Smallworld is a kooky game on many levels. Regardless of my friends liked it or not, they all said the game was very different from anything else we’ve played. And trust me, we’ve played a lot of games. One thing that is weird about the game is that it has a lot of specialized pieces, which would usually categorize it as an “American” style game. On the other hand, the game play is simple and can be easily learned by anyone eight years or older, according to the box. The simple rules belie a strategic element that can be enjoyed by older players, which is a typical “Euro” game attribute. So what kind of game is Smallworld? Euro? American? Euro-American? Ameruropean? It’s like nothing else I’ve really played, and so far I like it.
The box says ages eight and up, but I’d say ten year olds who like fantasy books and are good at other strategic games like Chess or real time strategy games could swing Smallworld. Compared to other (still awesome) games like Race to the Galaxy or Dominion the gameplay is basic enough to be enjoyable for a wide age and experience range.
The last thing I want to comment on is how poorly the rules are laid out. There is a two-sided “cheat sheet” and a rule book. The rule book has about 75% of the information you need to play the game. The cheat sheet has about 50%. Neither source has all the information necessary to teach you how to play the game, and the rules don’t have enough examples. This led to frustration during play — particularly from me, sorry guys — as we changed our understanding of the rules as we ran through multiple games. This is somewhat normal when learning a new game. There are “oh, that’s what they meant” moments, and any time you have a bunch of hardcore gamers in a room they will try to break the game somehow and generate rules questions.
Unfortunately, Smallworld lacked the obvious explanations that led to complex logical discussions during a match. For example, there are little cave symbols on the board. There is a special ability called “underworld,” which grants you a bonus to attack territories adjacent to a cave. It also allows you to “treat all caves as adjacent” and has a symbol of two caves connected by an arrow. However, the rules never explicitly listed what the two caves symbol meant, and no real gameplay example of “treat all caves as adjacent.”
We allowed any race to travel from one cave to the next during the first few games we played. At one point someone said, “shouldn’t that only apply to Underworld?” and we launched into an unneccessarily long discussion about the logistics of leading a bunch of bipedal fish through a system of tunnels. The rule book never explicitly stated what the cave icon meant, nor did it ever explicitly state you couldn’t travel there. Aside from some deep-rooted understanding of the Mines of Moria, how was a new player to know to treat a cave icon different from a mine icon? Both are underground? If anything, the mine icon should allow for travel, since, you know, folks dug that shit on purpose. Anyway, we sorted it out but having more examples and clearer descriptions of the symbols would have been nice.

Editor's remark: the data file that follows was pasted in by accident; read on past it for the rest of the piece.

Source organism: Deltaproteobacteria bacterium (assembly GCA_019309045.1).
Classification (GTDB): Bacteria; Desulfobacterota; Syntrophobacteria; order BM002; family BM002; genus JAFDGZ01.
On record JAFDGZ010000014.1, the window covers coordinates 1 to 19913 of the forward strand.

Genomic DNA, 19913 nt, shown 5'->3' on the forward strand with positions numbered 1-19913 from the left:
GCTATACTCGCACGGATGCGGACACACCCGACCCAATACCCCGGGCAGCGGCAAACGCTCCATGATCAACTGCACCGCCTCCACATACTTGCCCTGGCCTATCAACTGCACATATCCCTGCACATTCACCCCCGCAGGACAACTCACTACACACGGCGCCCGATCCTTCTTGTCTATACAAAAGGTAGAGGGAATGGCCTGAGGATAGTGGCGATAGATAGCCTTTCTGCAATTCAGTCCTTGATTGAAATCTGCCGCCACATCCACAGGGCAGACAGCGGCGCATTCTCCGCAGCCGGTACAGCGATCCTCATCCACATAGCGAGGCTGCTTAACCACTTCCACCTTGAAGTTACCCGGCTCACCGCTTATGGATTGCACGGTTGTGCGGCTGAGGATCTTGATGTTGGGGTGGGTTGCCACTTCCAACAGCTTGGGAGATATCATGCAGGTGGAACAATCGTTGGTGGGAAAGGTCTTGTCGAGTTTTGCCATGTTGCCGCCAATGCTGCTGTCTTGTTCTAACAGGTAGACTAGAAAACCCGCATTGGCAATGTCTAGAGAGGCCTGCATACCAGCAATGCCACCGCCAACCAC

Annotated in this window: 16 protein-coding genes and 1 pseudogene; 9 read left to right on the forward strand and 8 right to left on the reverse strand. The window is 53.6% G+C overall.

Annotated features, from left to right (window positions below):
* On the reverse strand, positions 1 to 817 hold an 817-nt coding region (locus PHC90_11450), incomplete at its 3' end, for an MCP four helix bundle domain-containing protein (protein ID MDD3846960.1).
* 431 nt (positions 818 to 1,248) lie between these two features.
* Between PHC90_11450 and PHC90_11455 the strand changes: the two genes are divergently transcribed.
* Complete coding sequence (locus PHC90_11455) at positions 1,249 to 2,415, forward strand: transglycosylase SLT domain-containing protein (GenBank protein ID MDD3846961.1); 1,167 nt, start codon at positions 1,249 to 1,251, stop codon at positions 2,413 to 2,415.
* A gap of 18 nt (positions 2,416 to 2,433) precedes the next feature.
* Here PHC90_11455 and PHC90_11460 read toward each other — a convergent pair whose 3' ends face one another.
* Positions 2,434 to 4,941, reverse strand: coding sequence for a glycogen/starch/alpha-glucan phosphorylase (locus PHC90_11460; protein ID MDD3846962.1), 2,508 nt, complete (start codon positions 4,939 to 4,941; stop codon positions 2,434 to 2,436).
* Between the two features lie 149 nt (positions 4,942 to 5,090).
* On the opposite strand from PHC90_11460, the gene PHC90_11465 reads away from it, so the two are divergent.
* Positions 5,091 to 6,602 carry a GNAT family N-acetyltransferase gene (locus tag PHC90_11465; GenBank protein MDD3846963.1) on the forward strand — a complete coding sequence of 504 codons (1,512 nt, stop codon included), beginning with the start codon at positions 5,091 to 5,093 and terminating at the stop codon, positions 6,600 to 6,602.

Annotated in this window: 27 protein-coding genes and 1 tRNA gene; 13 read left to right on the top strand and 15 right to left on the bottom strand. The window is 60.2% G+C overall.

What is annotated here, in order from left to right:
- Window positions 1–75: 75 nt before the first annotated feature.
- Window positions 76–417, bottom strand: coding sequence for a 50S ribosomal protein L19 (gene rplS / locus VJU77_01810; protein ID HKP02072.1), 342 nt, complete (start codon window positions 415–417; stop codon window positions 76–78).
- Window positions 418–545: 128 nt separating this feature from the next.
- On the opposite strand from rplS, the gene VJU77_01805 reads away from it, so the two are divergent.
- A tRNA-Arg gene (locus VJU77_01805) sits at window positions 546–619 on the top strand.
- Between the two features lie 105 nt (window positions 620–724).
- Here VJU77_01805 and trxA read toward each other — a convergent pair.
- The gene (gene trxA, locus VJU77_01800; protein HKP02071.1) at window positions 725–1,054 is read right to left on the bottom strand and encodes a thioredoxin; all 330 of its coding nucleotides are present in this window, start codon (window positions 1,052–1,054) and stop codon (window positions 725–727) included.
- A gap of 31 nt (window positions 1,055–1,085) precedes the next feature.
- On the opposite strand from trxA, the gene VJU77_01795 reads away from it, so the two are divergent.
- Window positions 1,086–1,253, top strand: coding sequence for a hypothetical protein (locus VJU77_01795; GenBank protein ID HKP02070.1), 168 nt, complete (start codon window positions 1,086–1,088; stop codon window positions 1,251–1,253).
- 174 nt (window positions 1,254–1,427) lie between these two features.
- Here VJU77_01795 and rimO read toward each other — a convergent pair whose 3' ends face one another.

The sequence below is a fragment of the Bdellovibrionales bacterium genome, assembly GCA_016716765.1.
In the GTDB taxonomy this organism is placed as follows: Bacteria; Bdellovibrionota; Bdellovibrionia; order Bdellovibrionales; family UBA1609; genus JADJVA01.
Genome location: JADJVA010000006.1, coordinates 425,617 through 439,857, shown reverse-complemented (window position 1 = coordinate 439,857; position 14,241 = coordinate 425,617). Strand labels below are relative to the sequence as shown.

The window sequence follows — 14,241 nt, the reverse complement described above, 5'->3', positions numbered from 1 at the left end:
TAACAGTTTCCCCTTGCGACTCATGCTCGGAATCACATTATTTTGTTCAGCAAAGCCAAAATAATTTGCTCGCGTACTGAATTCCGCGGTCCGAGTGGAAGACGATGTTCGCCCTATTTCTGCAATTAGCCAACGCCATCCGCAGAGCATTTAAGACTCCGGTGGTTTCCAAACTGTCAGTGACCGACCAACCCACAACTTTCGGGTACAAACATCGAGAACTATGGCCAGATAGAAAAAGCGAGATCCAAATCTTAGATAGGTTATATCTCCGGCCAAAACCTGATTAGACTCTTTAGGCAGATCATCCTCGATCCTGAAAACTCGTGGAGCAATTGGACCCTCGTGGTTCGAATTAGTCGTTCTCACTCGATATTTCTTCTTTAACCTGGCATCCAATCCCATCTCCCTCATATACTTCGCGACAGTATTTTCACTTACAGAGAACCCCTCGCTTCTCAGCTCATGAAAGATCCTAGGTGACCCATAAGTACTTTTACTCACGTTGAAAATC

Smallworld is still new at my house, and it certainly hasn’t gotten as much use as some of the other new-ish titles like Dominion. However, it seems to be an enjoyable game that has a broader reach than the more “experienced” games we’ve been playing lately. Unlike totally simplistic games like Black Sheep, Smallworld can captivate veteran players, too.
Smallworld is available from your local game / comic book store for about $50 plus tax, or online for anywhere from 10% – 20% less. I bought mine from Tanga for $36 shipped, so if you are patient you might be able to score a deal. I would feel comfortable paying full retail for this game if you have a family or frequently play with a gaming group that has a varied skill range. I took a chance on the game, and the near $20 price difference between Tanga.com and retail made a big difference to me.
So far, recommended.